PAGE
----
Projects on health-promotion innovations
The project on local practices of active aging investigates the following three themes through ethnographic fieldwork as well as policy analysis: Which life ideals are practiced through municipal active aging policies? How is active aging transformed in local, municipal practices? How is active aging packaged, formatted, commercialized and exported?
Post doc Aske Juul Lassen, firstname.lastname@example.org
The project on intergenerational relations in age-related transitions addresses the following questions through ethnographic fieldwork: How are transitions from work to retirement and age-influenced changes in living arrangements experienced? How do aging people navigate intergenerational relations, roles and engagement? What effect do intergenerational relations have on the older person’s health practices, identity and experience of energy and resources?
ContactPost doc Kamilla Nørtoft, email@example.com
Empowering community health is the subject of a cultural analysis of aging citizens’ practices of ‘health’ and ‘quality of life’ in a Danish municipality. This project asks the following questions: How do aging people in Gentofte Municipality practice ‘health’ and ‘quality of life’ in their everyday lives? How do aging people’s subjective understandings of ‘health’ and ‘quality of life’ relate to their everyday lives? How do interactions between individuals constitute different forms of ‘community’?
ContactPhD student Amy Clotworthy, firstname.lastname@example.org
The project on healthy aging among ethnic minorities is based on ethnographic fieldwork in Ishøj and sets out to investigate the ways in which ‘healthy aging’ and ‘the good life’ are created and enacted within the context of health promotion. This project targets ethnic minorities, and is expected to provide insight into the effects of public health policy.
ContactPhD student Nanna Hilm, email@example.com
The project investigates the introduction of enabling care in the context of Danish municipal eldercare. Enabling care is a new mode of eldercare promoting the active participation of older persons in their care, thereby enabling them to become ‘self-helped’. The aim of the project is to shed light on how enabling care reconfigures existing understandings of and practices in relation to older people, in particular how their needs and resources are being negotiated in the relations between various healthcare professionals, older citizens and their relatives, which institutional infrastructures (e.g. policies, work descriptions, assessment tools etc.) these negotiations are contingent on and how they are made to work in practice.
PhD student Malene Bødker, firstname.lastname@example.org, tel: +45 35 33 20 50
Community-based health promotion interventions for the elderly are characterized by a high degree of context-dependency, involvement of multiple public and private agencies, and complex behaviors that are shaped by both individual and sociocultural factors developed over a life-course perspective. Identifying community-based health promotion interventions that are effective, acceptable and adapted to the need of the elderly is needed to ensure evidence-based public health. Evaluating the feasibility, acceptability and effectiveness of complex public health interventions necessitates new models that are theory-driven and able to comprise multilevel processes and actors. Tensions between intervention fidelity and standardization on one hand and issues related to transferability of interventions across communities and population groups on the other hand are important dimensions to consider. This study explores transferability of community-based health promotion interventions for the elderly with the aim of informing healthy aging policies.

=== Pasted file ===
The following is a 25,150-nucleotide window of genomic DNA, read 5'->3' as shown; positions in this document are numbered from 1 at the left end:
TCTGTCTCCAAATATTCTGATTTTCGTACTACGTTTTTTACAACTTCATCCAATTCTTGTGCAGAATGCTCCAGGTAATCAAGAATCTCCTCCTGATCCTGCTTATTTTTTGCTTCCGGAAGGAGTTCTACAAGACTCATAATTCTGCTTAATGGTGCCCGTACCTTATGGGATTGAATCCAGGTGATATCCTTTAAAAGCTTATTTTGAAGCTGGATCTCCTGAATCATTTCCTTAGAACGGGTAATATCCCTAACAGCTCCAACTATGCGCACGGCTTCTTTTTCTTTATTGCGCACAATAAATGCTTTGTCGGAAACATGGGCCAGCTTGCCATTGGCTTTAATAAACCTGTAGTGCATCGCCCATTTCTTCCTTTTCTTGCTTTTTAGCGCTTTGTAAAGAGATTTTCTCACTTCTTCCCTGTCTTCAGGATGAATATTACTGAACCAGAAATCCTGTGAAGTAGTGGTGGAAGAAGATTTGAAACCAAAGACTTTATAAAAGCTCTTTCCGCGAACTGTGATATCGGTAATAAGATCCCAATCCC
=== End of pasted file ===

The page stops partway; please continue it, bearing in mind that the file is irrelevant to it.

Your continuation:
Associate professor Maria Kristiansen, email@example.com, tel. +45 35 33 48 05
The project on third sector governance aims to examine how local governments govern the ‘third sector’ (public private co-production of services) – specifically privately run associations that target elderly individuals. The project maps financial setups and economic incentives used to support the collaborative arrangement between three local governments and the community associations that provide services to elderly.
Post doc Christian Elling Scheele, firstname.lastname@example.org, tel: +45 35 32 37 96
This project evaluates whether follow-up home visits could be a useful tool to improve care, secure cross-sectoral coordination and to prevent re-admission. The project analyses the use of follow-up home visits by general practitioners for older patients after discharge, and to what extent follow-up home visits improve cross-sectoral care coordination. The project also asks which patients (age, gender, diagnosis and socioeconomic status) are receiving follow-up home visits and whether the health trajectories are better for patients who receive follow-up home visits than for those who do not.
Post doc Andreas Rudkjøbing, email@example.com, tel. +45 35 32 74 93
An anthropological postdoc project focuses on elderly, socially-isolated men on the eastern part of the island, Møn. Since the men may be difficult to contact, the postdoc has made it a key priority to develop the project in collaboration with the staff at the local health care center. Through intensive ethnographic fieldwork among the elderly on the island, the post-doc project aims at discovering what causes social isolation among elderly men and at finding ways to re-socialize and engage the elderly men within their communities. Aloneness An anthropological study on aloneness takes its point of departure from past fieldwork (carried out in CEHA) among elderly Danish citizens receiving home nursing. The project examines the significance of solitude and aloneness for health, wellbeing and social relations among the elderly.